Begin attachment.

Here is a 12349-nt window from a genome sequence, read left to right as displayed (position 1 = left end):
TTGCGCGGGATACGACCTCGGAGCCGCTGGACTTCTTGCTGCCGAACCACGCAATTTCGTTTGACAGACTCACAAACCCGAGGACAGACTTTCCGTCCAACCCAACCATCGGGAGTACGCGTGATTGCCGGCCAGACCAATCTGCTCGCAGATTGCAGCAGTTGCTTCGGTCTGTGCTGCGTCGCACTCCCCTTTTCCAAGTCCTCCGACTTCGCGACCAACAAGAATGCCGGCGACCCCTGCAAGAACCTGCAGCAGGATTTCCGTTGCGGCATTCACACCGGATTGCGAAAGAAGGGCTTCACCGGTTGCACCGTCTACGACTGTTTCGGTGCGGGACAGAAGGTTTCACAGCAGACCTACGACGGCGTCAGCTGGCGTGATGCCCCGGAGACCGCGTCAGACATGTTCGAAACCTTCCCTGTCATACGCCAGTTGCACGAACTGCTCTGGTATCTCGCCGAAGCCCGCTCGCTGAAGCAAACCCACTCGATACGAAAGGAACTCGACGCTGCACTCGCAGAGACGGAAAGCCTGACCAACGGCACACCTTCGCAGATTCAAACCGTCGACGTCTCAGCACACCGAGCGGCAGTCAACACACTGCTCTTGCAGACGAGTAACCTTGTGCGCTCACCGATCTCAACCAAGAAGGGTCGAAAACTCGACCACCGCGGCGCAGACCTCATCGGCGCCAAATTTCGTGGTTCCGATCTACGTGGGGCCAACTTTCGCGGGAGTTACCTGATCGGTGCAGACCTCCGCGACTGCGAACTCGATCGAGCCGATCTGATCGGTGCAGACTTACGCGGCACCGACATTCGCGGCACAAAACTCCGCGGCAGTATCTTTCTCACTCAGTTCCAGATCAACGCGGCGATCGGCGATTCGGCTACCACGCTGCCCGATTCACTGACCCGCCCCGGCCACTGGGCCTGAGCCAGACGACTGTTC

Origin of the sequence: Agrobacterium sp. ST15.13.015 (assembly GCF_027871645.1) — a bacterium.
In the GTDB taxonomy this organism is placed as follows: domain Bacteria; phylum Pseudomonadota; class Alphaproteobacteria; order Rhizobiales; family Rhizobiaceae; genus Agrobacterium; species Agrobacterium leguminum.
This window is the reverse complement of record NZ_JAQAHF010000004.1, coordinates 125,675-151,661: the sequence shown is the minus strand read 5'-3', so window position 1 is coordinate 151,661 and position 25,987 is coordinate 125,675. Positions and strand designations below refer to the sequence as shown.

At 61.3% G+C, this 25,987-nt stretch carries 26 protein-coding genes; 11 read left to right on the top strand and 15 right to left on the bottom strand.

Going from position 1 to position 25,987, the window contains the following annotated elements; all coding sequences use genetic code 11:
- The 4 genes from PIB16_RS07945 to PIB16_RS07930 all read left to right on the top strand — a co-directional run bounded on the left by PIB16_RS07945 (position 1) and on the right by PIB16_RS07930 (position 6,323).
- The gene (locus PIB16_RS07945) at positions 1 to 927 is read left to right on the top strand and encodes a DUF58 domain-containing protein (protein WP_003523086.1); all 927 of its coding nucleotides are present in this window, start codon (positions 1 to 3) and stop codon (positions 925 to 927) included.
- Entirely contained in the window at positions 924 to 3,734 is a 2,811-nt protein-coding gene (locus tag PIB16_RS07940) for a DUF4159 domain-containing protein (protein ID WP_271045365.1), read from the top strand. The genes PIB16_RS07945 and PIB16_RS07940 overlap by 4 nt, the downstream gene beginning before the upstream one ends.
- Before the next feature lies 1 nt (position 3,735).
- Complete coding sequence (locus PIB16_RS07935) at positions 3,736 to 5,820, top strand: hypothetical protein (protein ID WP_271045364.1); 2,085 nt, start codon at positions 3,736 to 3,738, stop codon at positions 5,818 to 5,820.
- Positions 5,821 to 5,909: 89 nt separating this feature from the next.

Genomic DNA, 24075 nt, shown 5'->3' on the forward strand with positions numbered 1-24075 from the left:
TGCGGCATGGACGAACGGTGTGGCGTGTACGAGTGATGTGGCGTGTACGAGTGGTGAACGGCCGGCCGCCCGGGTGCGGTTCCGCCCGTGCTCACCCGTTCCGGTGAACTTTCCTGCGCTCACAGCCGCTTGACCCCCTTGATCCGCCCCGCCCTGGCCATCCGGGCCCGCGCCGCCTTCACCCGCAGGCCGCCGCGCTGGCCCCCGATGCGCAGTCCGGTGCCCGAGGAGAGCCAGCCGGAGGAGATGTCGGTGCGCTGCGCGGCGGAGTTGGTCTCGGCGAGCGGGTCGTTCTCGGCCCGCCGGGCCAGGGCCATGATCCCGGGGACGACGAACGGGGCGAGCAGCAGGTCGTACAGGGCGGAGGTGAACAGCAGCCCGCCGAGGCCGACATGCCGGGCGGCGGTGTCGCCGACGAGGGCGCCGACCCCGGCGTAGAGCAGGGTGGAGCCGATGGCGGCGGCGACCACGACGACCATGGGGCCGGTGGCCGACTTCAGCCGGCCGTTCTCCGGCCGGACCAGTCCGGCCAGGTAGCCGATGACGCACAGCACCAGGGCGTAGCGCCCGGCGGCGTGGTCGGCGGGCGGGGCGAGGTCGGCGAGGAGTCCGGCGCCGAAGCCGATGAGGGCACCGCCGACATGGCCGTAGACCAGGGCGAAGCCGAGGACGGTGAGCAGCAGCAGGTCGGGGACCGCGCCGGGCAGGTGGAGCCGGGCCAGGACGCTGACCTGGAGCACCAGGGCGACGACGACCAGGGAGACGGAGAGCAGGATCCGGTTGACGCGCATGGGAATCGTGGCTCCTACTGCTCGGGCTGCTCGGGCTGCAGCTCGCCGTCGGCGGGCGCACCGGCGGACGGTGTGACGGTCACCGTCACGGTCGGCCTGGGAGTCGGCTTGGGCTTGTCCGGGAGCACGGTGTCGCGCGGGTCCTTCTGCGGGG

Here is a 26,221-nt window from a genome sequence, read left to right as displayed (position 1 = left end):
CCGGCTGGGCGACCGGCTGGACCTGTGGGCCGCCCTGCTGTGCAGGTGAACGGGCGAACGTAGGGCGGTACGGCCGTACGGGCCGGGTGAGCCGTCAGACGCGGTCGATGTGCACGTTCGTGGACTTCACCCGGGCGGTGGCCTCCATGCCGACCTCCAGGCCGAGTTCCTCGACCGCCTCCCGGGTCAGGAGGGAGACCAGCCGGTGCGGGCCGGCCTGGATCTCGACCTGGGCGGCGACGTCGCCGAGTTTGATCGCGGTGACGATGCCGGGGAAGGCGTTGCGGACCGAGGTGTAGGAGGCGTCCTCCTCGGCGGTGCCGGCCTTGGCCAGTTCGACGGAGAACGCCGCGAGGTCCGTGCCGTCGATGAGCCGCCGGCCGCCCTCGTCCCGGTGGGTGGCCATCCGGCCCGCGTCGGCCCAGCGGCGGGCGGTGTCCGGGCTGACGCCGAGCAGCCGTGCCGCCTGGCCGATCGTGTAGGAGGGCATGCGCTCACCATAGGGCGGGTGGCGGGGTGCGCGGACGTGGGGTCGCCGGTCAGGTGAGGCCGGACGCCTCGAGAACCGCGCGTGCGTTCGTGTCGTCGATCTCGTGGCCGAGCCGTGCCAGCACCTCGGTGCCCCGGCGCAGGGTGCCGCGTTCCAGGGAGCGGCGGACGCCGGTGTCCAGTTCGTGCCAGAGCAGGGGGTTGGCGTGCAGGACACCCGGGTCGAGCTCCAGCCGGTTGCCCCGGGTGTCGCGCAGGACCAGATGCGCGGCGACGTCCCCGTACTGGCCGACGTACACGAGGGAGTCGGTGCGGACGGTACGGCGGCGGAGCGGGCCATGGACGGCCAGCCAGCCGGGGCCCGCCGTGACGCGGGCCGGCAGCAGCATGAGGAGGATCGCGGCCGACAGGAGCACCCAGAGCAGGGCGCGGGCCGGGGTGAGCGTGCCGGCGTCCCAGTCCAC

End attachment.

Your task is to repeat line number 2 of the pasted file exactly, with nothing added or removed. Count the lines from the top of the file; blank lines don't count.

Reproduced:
TTGCGCGGGATACGACCTCGGAGCCGCTGGACTTCTTGCTGCCGAACCACGCAATTTCGTTTGACAGACTCACAAACCCGAGGACAGACTTTCCGTCCAACCCAACCATCGGGAGTACGCGTGATTGCCGGCCAGACCAATCTGCTCGCAGATTGCAGCAGTTGCTTCGGTCTGTGCTGCGTCGCACTCCCCTTTTCCAAGTCCTCCGACTTCGCGACCAACAAGAATGCCGGCGACCCCTGCAAGAACCTGCAGCAGGATTTCCGTTGCGGCATTCACACCGGATTGCGAAAGAAGGGCTTCACCGGTTGCACCGTCTACGACTGTTTCGGTGCGGGACAGAAGGTTTCACAGCAGACCTACGACGGCGTCAGCTGGCGTGATGCCCCGGAGACCGCGTCAGACATGTTCGAAACCTTCCCTGTCATACGCCAGTTGCACGAACTGCTCTGGTATCTCGCCGAAGCCCGCTCGCTGAAGCAAACCCACTCGATACGAAAGGAACTCGACGCTGCACTCGCAGAGACGGAAAGCCTGACCAACGGCACACCTTCGCAGATTCAAACCGTCGACGTCTCAGCACACCGAGCGGCAGTCAACACACTGCTCTTGCAGACGAGTAACCTTGTGCGCTCACCGATCTCAACCAAGAAGGGTCGAAAACTCGACCACCGCGGCGCAGACCTCATCGGCGCCAAATTTCGTGGTTCCGATCTACGTGGGGCCAACTTTCGCGGGAGTTACCTGATCGGTGCAGACCTCCGCGACTGCGAACTCGATCGAGCCGATCTGATCGGTGCAGACTTACGCGGCACCGACATTCGCGGCACAAAACTCCGCGGCAGTATCTTTCTCACTCAGTTCCAGATCAACGCGGCGATCGGCGATTCGGCTACCACGCTGCCCGATTCACTGACCCGCCCCGGCCACTGGGCCTGAGCCAGACGACTGTTC